The Amazon is a notoriously difficult place to get around in. There are only a few highly inaccessible roads, and if you want to catch a flight to the jungle’s interior it’s Manaus or bust, an option that’s too pricey for most jungle residents and backpackers alike. But who cares about these dull and isolating modes of transport when you can catch a ride on the river.
Starting in Belém, one of the easternmost port cities on the Amazon River, my travel partner and I bought our tickets for the trip to Manaus one day in advance, plenty of time to ensure a spot. Of the many options offered by the “travel agents” who’ve taken up residence at the docks, we went with a boat oh-so salaciously titled “The Clivia,” a vessel of the cheaper, older, and more battle-worn variety. For about $200 US each the fare included a spot to fling our hammocks (don’t forget to pick one of these up before boarding!), three meals a day, and five of the most awe-inspiring days of my life.
Since traversing the Amazon via the river is really the only practical way to go, and because we’d opted away from the cushier and ludicrously more expensive “tourist” boats, our traveling companions ranged from Peruvian farmers, to families returning to their homes in the jungle, to a bevy of chickens that settled into the lower deck. As we set off around sunset on the first day, the river reaching an almost unfathomable width, chatter in Portuguese, Spanish, and scores of native languages rose up around us. Over the following days these voices would become a slew of fascinating characters and friends, from the group of Bolivians who always invited us to drink caipirinhas with them, be it nine o’clock in the morning or midnight, to two twelve year olds, in the midst of a river romance, who decided to adopt us.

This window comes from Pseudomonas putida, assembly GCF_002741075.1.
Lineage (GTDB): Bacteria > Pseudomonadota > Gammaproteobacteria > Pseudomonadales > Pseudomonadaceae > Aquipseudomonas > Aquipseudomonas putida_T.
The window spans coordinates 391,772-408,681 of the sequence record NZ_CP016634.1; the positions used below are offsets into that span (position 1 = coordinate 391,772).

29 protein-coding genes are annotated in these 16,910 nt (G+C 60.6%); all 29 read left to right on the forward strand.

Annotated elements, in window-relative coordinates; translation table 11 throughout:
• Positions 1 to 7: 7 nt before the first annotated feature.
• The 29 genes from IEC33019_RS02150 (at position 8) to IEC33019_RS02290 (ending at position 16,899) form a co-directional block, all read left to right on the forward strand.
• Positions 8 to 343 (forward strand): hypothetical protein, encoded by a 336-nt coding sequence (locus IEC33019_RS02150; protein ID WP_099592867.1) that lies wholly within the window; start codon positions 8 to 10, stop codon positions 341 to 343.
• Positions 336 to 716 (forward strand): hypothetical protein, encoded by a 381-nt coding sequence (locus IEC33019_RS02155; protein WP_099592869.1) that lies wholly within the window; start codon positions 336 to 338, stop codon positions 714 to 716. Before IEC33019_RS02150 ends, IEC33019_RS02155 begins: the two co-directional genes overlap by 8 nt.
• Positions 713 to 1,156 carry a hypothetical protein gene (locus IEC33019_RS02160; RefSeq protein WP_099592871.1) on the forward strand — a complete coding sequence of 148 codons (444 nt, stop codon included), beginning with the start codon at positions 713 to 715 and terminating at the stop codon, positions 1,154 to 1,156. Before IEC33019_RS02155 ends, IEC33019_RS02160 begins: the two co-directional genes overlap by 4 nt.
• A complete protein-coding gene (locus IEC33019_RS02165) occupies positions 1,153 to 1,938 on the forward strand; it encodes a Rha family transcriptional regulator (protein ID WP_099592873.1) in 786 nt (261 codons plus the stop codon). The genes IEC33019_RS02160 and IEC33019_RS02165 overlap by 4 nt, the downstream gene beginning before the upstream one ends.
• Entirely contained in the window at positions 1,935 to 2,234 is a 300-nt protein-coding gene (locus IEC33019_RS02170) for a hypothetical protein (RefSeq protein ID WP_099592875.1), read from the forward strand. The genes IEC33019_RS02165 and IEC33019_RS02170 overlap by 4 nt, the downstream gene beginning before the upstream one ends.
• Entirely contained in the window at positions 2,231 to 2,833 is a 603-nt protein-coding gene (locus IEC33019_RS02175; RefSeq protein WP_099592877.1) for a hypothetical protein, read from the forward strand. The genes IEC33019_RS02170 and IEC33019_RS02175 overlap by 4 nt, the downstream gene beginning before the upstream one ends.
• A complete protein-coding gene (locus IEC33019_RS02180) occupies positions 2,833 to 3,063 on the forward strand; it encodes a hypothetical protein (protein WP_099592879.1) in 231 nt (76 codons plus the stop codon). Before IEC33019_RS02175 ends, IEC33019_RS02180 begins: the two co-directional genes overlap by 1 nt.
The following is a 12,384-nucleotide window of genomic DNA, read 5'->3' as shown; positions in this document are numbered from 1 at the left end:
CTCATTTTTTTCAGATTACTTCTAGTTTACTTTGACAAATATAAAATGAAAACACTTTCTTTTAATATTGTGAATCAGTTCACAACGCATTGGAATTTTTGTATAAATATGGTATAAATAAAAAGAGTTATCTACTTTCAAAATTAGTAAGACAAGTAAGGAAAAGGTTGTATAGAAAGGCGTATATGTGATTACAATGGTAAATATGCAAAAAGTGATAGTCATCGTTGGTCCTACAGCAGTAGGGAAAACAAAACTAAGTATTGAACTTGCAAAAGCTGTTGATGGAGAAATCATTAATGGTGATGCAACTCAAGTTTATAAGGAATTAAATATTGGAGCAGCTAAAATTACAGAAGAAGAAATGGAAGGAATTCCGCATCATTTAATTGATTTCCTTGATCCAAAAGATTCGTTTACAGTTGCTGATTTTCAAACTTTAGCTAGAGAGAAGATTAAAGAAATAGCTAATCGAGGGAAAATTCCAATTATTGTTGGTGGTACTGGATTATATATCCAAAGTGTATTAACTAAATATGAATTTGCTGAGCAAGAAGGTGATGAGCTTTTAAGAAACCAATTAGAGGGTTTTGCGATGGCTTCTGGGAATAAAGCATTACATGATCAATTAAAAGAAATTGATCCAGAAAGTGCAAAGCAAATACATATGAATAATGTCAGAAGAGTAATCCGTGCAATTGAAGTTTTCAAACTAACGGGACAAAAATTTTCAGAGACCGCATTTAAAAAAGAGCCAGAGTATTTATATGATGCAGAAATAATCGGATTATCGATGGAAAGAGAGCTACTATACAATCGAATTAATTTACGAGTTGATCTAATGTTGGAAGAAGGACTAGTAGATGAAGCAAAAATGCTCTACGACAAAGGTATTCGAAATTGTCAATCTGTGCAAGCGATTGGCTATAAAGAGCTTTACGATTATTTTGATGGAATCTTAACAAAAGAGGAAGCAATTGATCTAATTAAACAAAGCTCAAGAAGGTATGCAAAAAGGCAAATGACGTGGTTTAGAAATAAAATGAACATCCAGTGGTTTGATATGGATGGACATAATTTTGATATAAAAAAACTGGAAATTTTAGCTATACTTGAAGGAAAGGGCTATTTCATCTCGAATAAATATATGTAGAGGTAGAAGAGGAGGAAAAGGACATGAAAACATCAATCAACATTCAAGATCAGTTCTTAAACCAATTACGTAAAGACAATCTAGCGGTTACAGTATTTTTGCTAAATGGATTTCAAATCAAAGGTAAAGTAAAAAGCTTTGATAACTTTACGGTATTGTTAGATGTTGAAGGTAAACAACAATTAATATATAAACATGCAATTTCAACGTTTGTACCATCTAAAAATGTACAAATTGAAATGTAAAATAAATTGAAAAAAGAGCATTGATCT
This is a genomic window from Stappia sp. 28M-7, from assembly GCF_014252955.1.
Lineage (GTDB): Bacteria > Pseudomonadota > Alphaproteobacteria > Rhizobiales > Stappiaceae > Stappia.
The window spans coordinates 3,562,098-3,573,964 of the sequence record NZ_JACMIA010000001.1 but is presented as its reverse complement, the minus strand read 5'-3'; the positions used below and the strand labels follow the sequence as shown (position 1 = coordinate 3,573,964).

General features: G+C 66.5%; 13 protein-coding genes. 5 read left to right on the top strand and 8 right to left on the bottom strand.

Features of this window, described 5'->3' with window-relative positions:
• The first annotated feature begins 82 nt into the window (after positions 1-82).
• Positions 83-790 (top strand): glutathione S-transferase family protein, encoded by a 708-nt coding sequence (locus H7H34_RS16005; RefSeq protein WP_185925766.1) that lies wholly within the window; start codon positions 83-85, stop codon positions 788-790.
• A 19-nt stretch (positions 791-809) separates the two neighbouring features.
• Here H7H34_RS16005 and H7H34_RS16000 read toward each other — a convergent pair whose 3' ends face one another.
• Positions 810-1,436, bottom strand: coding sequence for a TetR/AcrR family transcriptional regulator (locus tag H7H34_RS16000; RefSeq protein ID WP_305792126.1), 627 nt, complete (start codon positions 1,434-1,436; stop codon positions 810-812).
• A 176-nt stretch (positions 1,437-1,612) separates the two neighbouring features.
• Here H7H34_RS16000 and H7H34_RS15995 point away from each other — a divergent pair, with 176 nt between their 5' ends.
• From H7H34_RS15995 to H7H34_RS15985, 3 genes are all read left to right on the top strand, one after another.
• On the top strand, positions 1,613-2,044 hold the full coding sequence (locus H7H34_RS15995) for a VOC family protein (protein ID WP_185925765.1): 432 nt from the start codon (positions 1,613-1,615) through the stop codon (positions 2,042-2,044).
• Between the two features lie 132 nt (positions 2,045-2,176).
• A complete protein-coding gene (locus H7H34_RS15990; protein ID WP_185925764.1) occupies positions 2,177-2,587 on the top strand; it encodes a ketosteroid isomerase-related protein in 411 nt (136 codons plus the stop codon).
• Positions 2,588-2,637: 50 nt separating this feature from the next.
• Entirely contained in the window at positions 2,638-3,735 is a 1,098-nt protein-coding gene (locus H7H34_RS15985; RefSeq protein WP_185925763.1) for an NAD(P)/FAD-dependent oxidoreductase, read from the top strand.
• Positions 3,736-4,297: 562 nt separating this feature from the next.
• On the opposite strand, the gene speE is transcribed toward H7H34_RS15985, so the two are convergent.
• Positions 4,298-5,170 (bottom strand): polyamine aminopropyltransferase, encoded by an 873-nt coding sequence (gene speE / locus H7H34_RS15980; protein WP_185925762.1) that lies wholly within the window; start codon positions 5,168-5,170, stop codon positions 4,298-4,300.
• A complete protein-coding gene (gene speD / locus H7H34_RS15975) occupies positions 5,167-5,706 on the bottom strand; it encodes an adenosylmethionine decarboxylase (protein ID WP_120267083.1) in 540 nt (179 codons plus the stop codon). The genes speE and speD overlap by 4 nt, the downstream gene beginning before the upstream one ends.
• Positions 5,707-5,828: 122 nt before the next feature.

Much more than what was on the boat, however, the true adventure lied with what could be espied from its decks. Rickety wooden villages built upon platforms littered the coastline; whenever we neared one a cavalry of young men in canoes would paddle up and tie onto the boat, jumping on for a few minutes at a time to sell their wares (the hearts of palm are delicious). Monkeys watched us from the trees, and a few days along the legendary boto (pink river dolphins) caught up with us to become our new river buddies.
Interspersed with all this natural beauty, however, logging farms brought a daily reminder that the jungle’s survival, and the survival of the many people who live in the Amazon, is threatened in multiple ways. Five days on the Clivia showed me just some of the variety of wildlife and the diversity of cultures that are unique to this extraordinary place and that we must all do our part to protect.